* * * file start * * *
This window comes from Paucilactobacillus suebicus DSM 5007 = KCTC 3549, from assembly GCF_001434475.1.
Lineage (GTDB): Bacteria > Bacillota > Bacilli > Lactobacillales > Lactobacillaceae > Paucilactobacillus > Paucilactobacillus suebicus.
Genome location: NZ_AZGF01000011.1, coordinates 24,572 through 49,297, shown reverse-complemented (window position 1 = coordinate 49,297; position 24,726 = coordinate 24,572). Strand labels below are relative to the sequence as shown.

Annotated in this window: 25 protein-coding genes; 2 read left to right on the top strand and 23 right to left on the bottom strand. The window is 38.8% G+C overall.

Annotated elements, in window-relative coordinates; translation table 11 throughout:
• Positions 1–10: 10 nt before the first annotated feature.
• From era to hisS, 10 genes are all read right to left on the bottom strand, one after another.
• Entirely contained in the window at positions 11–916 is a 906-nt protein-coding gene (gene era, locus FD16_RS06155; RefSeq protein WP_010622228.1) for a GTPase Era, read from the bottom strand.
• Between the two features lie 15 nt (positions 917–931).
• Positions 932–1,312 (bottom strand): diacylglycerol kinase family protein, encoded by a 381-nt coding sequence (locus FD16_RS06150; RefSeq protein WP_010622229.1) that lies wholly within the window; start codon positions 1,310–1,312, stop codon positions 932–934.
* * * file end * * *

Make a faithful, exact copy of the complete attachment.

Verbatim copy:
This window comes from Paucilactobacillus suebicus DSM 5007 = KCTC 3549, from assembly GCF_001434475.1.
Lineage (GTDB): Bacteria > Bacillota > Bacilli > Lactobacillales > Lactobacillaceae > Paucilactobacillus > Paucilactobacillus suebicus.
Genome location: NZ_AZGF01000011.1, coordinates 24,572 through 49,297, shown reverse-complemented (window position 1 = coordinate 49,297; position 24,726 = coordinate 24,572). Strand labels below are relative to the sequence as shown.

Annotated in this window: 25 protein-coding genes; 2 read left to right on the top strand and 23 right to left on the bottom strand. The window is 38.8% G+C overall.

Annotated elements, in window-relative coordinates; translation table 11 throughout:
• Positions 1–10: 10 nt before the first annotated feature.
• From era to hisS, 10 genes are all read right to left on the bottom strand, one after another.
• Entirely contained in the window at positions 11–916 is a 906-nt protein-coding gene (gene era, locus FD16_RS06155; RefSeq protein WP_010622228.1) for a GTPase Era, read from the bottom strand.
• Between the two features lie 15 nt (positions 917–931).
• Positions 932–1,312 (bottom strand): diacylglycerol kinase family protein, encoded by a 381-nt coding sequence (locus FD16_RS06150; RefSeq protein WP_010622229.1) that lies wholly within the window; start codon positions 1,310–1,312, stop codon positions 932–934.